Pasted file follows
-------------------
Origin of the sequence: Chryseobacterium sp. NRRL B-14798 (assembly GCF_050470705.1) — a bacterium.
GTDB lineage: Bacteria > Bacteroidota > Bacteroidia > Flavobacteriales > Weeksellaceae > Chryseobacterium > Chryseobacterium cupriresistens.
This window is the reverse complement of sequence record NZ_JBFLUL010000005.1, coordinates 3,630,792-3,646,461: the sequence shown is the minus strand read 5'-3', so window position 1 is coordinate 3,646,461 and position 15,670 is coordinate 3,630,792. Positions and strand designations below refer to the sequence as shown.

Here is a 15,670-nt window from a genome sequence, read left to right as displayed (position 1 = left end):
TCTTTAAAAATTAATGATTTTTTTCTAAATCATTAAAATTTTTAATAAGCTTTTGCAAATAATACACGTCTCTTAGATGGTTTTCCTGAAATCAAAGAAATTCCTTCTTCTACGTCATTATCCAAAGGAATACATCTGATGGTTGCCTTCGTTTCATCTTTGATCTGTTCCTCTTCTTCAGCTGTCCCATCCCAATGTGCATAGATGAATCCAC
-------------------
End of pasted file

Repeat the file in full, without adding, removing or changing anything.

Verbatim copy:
Origin of the sequence: Chryseobacterium sp. NRRL B-14798 (assembly GCF_050470705.1) — a bacterium.
GTDB lineage: Bacteria > Bacteroidota > Bacteroidia > Flavobacteriales > Weeksellaceae > Chryseobacterium > Chryseobacterium cupriresistens.
This window is the reverse complement of sequence record NZ_JBFLUL010000005.1, coordinates 3,630,792-3,646,461: the sequence shown is the minus strand read 5'-3', so window position 1 is coordinate 3,646,461 and position 15,670 is coordinate 3,630,792. Positions and strand designations below refer to the sequence as shown.

Here is a 15,670-nt window from a genome sequence, read left to right as displayed (position 1 = left end):
TCTTTAAAAATTAATGATTTTTTTCTAAATCATTAAAATTTTTAATAAGCTTTTGCAAATAATACACGTCTCTTAGATGGTTTTCCTGAAATCAAAGAAATTCCTTCTTCTACGTCATTATCCAAAGGAATACATCTGATGGTTGCCTTCGTTTCATCTTTGATCTGTTCCTCTTCTTCAGCTGTCCCATCCCAATGTGCATAGATGAATCCAC